By Bonnie Buckingham
Have you ever seen a child pick fresh fruits and vegetables from a garden they grew? The excitement is contagious. They cannot wait to eat the fresh produce they carefully nurtured from tiny seeds.
Somewhere along the way we lost the joy and personal connection to the food we eat. Vegetables became something we grudgingly pick out in grocery stores, and associate with words like “bland” and “unsatisfying.”
Take a step back from your idea of the boring vegetable. Instead, be adventurous and test fresh foods, recipes and insert new words into your vocabulary such as “aromatic” and “vine-fresh.”
Try growing your own veggies (or visiting your local farmers market) and perform a taste test. How does a store-bought radish compare to your homegrown one? Does your tomato taste juicier or the carrot sweeter?
So how do you know if fresh is best? Read on for reasons to grow our own, plus tips on incorporating fresh foods into your life.
Why grow your own?
Save money: After you have a garden established, growing your own vegetables can save you money by cutting out the grocery store markups.
Boost your health: Research shows that plant-based diets have a multitude of health benefits (plant-based refers to eating more plant foods). Growing your own food increases the likelihood that you will eat it!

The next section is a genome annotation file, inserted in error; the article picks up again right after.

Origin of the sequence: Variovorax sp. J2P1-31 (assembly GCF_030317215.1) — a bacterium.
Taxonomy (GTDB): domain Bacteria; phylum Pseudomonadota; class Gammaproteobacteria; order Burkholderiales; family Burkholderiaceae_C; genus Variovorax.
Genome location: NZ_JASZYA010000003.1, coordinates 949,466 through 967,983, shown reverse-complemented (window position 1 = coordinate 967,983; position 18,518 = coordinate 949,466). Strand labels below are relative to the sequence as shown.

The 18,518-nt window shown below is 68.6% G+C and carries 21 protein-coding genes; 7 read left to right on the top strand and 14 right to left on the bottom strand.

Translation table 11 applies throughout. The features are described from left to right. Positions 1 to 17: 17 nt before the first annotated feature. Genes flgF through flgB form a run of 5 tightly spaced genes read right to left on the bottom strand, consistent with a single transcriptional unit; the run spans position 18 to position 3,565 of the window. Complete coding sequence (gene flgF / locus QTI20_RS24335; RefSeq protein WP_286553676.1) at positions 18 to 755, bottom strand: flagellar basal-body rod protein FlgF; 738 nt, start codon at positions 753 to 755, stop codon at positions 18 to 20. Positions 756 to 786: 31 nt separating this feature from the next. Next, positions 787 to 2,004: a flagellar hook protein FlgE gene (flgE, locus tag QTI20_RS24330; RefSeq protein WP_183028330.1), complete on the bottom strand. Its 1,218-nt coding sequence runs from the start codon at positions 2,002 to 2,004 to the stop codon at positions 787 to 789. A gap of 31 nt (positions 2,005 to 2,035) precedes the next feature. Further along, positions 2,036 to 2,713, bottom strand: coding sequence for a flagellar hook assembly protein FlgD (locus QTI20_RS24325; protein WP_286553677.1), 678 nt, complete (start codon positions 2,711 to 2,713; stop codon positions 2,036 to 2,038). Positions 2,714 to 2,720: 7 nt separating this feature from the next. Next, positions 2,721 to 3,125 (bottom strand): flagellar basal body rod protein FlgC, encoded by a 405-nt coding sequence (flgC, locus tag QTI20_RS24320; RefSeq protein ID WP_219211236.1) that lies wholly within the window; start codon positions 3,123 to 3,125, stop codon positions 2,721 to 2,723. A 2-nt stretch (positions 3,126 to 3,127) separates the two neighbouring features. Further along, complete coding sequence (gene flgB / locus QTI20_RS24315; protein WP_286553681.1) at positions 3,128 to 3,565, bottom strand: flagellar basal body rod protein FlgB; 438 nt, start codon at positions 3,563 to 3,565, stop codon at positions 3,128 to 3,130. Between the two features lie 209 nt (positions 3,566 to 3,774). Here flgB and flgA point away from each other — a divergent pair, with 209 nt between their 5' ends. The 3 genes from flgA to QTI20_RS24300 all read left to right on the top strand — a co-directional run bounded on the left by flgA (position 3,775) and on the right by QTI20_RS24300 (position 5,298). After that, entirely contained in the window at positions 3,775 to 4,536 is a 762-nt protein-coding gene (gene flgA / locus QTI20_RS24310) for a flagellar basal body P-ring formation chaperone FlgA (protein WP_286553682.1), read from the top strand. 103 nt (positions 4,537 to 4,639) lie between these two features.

Pesticides: Whether you buy regular or organic, there is a high probability there are pesticides on your food. A common misconception is that organic means “pesticide-free,” but organic farming simply means that the pesticides used came from plant origin, not laboratories. Skip the chemicals and take control of what goes on your plants.
Better tasting: The time spent from farm to grocery store impacts freshness. Often these foods are grown in large batches and picked before they are ripe to prevent spoilage in supermarkets.
If you aren’t ready to grow your own food, don’t worry! Fruits and vegetables found in supermarkets are just as healthful as homegrown. You can also try going to your farmers market to enjoy a farm fresh taste and support your local farmers. But if you’re ready to take on this challenge, consider these home-grown planting tips.
Tips for incorporating fresh foods
Planting a garden may seem daunting if you don’t have experience or yard space, but it is one of the most enjoyable ways to enjoy fresh produce. Start small and pick something easy to care for.
Pots and planters: Pots are a great alternative to gardening in the ground and are especially good for growing herbs you can keep year round. They fit easily on porches and decks and are simple to take care of. Fill your pots with gardening soil, mulch and plant your seeds or starters.
Vertical gardening: If space is tight, try growing up. Vertical gardens can be made using wood pallets, planters, hanging pots and pre-made shelves. For a do-it-yourself version, simply attach planters to a wood pallet and lean up against a wall.
Plan your space: Raised beds are an easy way to install a garden. Use the square foot gardening plan and intercropping techniques to get the most out of your space. Place your plants close together so that the leaves are just slightly touching. This will keep the weeds down and save on watering.
Use these tips to decide if fresh is right for you. Happy planting!